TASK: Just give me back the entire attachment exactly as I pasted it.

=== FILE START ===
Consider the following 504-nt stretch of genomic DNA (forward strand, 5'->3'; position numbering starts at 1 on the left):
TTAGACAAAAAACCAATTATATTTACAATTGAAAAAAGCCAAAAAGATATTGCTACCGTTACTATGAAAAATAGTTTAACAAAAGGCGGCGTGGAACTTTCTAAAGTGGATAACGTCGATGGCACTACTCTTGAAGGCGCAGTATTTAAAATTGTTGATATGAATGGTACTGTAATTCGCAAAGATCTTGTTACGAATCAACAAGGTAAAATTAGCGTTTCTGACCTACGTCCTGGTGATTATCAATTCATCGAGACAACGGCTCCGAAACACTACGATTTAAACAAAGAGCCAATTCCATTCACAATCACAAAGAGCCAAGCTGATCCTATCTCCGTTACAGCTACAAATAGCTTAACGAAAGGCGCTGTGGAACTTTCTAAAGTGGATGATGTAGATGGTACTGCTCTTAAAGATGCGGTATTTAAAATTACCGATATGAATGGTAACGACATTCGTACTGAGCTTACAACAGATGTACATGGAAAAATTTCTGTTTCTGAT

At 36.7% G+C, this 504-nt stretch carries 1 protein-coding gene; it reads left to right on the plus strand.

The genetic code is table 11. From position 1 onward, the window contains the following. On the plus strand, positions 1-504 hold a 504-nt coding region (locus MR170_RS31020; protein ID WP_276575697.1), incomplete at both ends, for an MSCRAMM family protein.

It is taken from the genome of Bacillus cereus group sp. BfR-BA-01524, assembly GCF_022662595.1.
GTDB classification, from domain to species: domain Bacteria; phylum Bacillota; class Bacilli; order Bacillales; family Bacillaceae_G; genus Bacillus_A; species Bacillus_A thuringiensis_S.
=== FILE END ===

Consider the following 504-nt stretch of genomic DNA (forward strand, 5'->3'; position numbering starts at 1 on the left):
TTAGACAAAAAACCAATTATATTTACAATTGAAAAAAGCCAAAAAGATATTGCTACCGTTACTATGAAAAATAGTTTAACAAAAGGCGGCGTGGAACTTTCTAAAGTGGATAACGTCGATGGCACTACTCTTGAAGGCGCAGTATTTAAAATTGTTGATATGAATGGTACTGTAATTCGCAAAGATCTTGTTACGAATCAACAAGGTAAAATTAGCGTTTCTGACCTACGTCCTGGTGATTATCAATTCATCGAGACAACGGCTCCGAAACACTACGATTTAAACAAAGAGCCAATTCCATTCACAATCACAAAGAGCCAAGCTGATCCTATCTCCGTTACAGCTACAAATAGCTTAACGAAAGGCGCTGTGGAACTTTCTAAAGTGGATGATGTAGATGGTACTGCTCTTAAAGATGCGGTATTTAAAATTACCGATATGAATGGTAACGACATTCGTACTGAGCTTACAACAGATGTACATGGAAAAATTTCTGTTTCTGAT

At 36.7% G+C, this 504-nt stretch carries 1 protein-coding gene; it reads left to right on the plus strand.

The genetic code is table 11. From position 1 onward, the window contains the following. On the plus strand, positions 1-504 hold a 504-nt coding region (locus MR170_RS31020; protein ID WP_276575697.1), incomplete at both ends, for an MSCRAMM family protein.

It is taken from the genome of Bacillus cereus group sp. BfR-BA-01524, assembly GCF_022662595.1.
GTDB classification, from domain to species: domain Bacteria; phylum Bacillota; class Bacilli; order Bacillales; family Bacillaceae_G; genus Bacillus_A; species Bacillus_A thuringiensis_S.